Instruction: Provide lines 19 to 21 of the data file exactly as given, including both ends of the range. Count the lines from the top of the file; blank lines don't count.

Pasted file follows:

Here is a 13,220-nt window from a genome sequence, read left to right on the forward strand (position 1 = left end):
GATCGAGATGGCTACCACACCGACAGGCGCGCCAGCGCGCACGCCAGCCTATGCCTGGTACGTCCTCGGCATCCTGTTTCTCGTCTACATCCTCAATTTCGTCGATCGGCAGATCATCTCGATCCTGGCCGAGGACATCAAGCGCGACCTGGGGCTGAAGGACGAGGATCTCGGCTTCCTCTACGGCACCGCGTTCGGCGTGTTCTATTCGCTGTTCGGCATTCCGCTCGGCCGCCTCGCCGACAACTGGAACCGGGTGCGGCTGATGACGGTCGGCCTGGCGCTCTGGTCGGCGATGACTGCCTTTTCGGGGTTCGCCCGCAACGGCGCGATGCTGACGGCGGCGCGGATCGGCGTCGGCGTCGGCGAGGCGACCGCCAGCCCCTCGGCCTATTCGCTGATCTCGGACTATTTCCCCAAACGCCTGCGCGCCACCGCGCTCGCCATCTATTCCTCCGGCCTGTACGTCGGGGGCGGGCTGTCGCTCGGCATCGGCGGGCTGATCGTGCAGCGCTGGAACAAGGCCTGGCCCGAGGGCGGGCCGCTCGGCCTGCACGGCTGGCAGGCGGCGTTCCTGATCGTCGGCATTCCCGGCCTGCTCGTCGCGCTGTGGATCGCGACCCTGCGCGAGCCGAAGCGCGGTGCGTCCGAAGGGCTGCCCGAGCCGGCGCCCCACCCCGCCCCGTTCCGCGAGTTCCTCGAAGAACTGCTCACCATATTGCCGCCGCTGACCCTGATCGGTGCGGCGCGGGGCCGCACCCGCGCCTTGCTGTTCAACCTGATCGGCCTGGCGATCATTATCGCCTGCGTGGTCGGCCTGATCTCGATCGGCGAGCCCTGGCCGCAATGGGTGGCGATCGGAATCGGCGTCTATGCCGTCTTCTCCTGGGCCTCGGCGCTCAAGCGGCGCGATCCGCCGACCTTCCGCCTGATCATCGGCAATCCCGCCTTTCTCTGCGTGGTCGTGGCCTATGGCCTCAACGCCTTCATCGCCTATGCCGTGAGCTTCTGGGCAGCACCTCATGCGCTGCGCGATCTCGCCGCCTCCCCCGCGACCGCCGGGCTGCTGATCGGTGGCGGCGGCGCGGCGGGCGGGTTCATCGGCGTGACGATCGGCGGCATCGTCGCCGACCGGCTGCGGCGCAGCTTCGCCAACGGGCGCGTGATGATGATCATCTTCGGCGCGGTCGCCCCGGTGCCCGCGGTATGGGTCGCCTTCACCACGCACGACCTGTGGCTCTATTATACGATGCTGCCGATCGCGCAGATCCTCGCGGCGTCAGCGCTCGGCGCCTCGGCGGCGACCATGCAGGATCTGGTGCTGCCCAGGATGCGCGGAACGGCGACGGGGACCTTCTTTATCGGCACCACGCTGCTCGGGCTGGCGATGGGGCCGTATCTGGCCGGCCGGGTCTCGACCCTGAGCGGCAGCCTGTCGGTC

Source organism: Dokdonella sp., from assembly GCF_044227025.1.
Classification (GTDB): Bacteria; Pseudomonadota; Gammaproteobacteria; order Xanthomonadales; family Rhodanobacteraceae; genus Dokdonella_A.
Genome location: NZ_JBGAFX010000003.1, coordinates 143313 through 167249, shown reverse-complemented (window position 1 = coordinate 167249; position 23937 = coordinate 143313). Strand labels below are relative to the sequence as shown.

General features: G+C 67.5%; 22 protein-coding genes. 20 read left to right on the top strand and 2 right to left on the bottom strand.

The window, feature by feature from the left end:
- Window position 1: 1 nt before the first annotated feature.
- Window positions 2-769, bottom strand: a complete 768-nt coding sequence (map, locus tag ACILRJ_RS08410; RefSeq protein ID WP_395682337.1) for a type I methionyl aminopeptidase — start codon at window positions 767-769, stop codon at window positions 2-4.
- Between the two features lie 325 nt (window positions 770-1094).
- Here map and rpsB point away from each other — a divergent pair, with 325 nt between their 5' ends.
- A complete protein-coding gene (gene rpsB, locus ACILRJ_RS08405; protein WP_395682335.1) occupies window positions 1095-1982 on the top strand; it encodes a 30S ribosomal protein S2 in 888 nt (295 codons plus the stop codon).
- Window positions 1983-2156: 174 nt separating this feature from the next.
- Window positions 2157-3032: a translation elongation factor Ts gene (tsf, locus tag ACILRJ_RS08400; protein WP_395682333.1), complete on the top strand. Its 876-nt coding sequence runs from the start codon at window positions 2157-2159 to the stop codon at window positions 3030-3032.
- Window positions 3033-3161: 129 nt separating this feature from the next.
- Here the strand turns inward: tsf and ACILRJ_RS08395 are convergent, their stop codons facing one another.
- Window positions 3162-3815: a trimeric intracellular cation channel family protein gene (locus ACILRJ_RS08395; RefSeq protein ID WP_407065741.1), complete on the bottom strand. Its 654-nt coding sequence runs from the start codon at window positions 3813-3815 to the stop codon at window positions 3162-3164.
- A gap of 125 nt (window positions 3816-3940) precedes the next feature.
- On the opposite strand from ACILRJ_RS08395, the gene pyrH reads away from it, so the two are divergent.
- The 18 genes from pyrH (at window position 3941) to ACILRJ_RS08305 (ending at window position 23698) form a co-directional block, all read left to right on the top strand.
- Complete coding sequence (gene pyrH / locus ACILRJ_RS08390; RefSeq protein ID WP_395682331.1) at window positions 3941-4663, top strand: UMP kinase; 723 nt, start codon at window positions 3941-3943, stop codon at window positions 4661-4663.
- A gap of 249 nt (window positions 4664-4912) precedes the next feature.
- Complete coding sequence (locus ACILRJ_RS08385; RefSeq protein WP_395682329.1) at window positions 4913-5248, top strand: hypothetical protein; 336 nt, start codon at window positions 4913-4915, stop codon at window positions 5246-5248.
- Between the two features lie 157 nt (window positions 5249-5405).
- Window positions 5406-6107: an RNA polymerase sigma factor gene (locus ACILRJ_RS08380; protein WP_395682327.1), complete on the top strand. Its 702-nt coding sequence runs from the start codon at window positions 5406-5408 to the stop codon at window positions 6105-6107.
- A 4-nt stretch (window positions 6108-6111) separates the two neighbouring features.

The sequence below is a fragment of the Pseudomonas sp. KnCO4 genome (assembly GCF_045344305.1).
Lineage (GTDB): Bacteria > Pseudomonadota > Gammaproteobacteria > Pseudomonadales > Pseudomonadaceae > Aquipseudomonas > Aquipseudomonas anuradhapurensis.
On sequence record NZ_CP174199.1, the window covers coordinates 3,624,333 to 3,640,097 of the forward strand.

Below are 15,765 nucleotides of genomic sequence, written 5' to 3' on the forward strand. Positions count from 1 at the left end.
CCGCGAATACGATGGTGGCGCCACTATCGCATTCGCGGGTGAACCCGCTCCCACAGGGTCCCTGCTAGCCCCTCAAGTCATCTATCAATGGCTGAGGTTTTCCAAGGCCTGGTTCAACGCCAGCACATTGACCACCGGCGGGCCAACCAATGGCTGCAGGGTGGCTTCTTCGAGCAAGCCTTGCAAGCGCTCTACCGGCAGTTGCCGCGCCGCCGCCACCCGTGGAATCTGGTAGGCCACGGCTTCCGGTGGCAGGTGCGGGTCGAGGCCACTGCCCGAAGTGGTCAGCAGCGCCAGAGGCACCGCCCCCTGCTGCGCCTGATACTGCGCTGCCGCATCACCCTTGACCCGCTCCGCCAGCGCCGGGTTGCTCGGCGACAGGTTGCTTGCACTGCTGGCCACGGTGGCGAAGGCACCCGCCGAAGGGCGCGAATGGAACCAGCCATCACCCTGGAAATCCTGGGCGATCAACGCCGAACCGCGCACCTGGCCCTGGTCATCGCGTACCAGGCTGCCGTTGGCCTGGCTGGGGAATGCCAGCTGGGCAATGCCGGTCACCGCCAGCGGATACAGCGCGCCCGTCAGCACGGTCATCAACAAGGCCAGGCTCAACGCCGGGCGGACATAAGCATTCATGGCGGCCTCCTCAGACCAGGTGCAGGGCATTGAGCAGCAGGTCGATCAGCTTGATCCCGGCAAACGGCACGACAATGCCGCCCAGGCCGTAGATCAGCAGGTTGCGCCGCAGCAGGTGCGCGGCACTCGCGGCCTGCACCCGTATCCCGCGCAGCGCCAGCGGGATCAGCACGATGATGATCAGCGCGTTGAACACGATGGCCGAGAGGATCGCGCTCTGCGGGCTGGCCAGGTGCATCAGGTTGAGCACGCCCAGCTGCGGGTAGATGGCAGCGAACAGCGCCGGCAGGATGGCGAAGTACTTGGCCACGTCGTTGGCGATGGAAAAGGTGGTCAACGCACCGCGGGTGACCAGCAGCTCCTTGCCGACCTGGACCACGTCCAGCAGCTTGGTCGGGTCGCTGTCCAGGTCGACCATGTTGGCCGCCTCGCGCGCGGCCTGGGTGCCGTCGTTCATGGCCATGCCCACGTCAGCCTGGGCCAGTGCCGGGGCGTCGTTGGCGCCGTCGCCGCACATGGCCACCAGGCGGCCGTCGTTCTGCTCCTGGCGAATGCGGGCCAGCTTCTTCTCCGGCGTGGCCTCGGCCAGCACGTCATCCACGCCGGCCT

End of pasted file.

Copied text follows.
- On the opposite strand from ACILRJ_RS08395, the gene pyrH reads away from it, so the two are divergent.
- The 18 genes from pyrH (at window position 3941) to ACILRJ_RS08305 (ending at window position 23698) form a co-directional block, all read left to right on the top strand.
- Complete coding sequence (gene pyrH / locus ACILRJ_RS08390; RefSeq protein ID WP_395682331.1) at window positions 3941-4663, top strand: UMP kinase; 723 nt, start codon at window positions 3941-3943, stop codon at window positions 4661-4663.